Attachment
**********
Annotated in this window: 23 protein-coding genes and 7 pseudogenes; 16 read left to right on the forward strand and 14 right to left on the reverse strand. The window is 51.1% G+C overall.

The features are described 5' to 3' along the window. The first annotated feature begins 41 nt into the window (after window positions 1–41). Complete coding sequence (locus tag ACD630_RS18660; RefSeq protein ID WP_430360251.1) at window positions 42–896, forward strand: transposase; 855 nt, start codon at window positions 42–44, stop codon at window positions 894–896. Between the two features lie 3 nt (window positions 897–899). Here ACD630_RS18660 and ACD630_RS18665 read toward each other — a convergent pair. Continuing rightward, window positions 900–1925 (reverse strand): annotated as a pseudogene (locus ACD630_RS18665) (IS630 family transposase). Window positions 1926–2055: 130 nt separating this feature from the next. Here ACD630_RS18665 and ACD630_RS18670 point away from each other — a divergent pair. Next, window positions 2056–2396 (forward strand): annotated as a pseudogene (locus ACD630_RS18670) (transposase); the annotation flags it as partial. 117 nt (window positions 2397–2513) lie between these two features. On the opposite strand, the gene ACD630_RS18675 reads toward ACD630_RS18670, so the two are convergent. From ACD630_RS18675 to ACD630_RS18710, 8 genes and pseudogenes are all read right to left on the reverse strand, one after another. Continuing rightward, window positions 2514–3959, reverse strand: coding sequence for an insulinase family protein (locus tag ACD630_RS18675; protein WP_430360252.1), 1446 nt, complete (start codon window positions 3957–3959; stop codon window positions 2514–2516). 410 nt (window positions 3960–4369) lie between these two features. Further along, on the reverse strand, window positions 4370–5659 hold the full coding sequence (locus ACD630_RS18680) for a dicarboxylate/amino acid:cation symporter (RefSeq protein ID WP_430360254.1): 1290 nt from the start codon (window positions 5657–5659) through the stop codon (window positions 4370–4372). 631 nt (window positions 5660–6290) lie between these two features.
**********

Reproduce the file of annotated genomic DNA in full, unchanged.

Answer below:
Annotated in this window: 23 protein-coding genes and 7 pseudogenes; 16 read left to right on the forward strand and 14 right to left on the reverse strand. The window is 51.1% G+C overall.

The features are described 5' to 3' along the window. The first annotated feature begins 41 nt into the window (after window positions 1–41). Complete coding sequence (locus tag ACD630_RS18660; RefSeq protein ID WP_430360251.1) at window positions 42–896, forward strand: transposase; 855 nt, start codon at window positions 42–44, stop codon at window positions 894–896. Between the two features lie 3 nt (window positions 897–899). Here ACD630_RS18660 and ACD630_RS18665 read toward each other — a convergent pair. Continuing rightward, window positions 900–1925 (reverse strand): annotated as a pseudogene (locus ACD630_RS18665) (IS630 family transposase). Window positions 1926–2055: 130 nt separating this feature from the next. Here ACD630_RS18665 and ACD630_RS18670 point away from each other — a divergent pair. Next, window positions 2056–2396 (forward strand): annotated as a pseudogene (locus ACD630_RS18670) (transposase); the annotation flags it as partial. 117 nt (window positions 2397–2513) lie between these two features. On the opposite strand, the gene ACD630_RS18675 reads toward ACD630_RS18670, so the two are convergent. From ACD630_RS18675 to ACD630_RS18710, 8 genes and pseudogenes are all read right to left on the reverse strand, one after another. Continuing rightward, window positions 2514–3959, reverse strand: coding sequence for an insulinase family protein (locus tag ACD630_RS18675; protein WP_430360252.1), 1446 nt, complete (start codon window positions 3957–3959; stop codon window positions 2514–2516). 410 nt (window positions 3960–4369) lie between these two features. Further along, on the reverse strand, window positions 4370–5659 hold the full coding sequence (locus ACD630_RS18680) for a dicarboxylate/amino acid:cation symporter (RefSeq protein ID WP_430360254.1): 1290 nt from the start codon (window positions 5657–5659) through the stop codon (window positions 4370–4372). 631 nt (window positions 5660–6290) lie between these two features.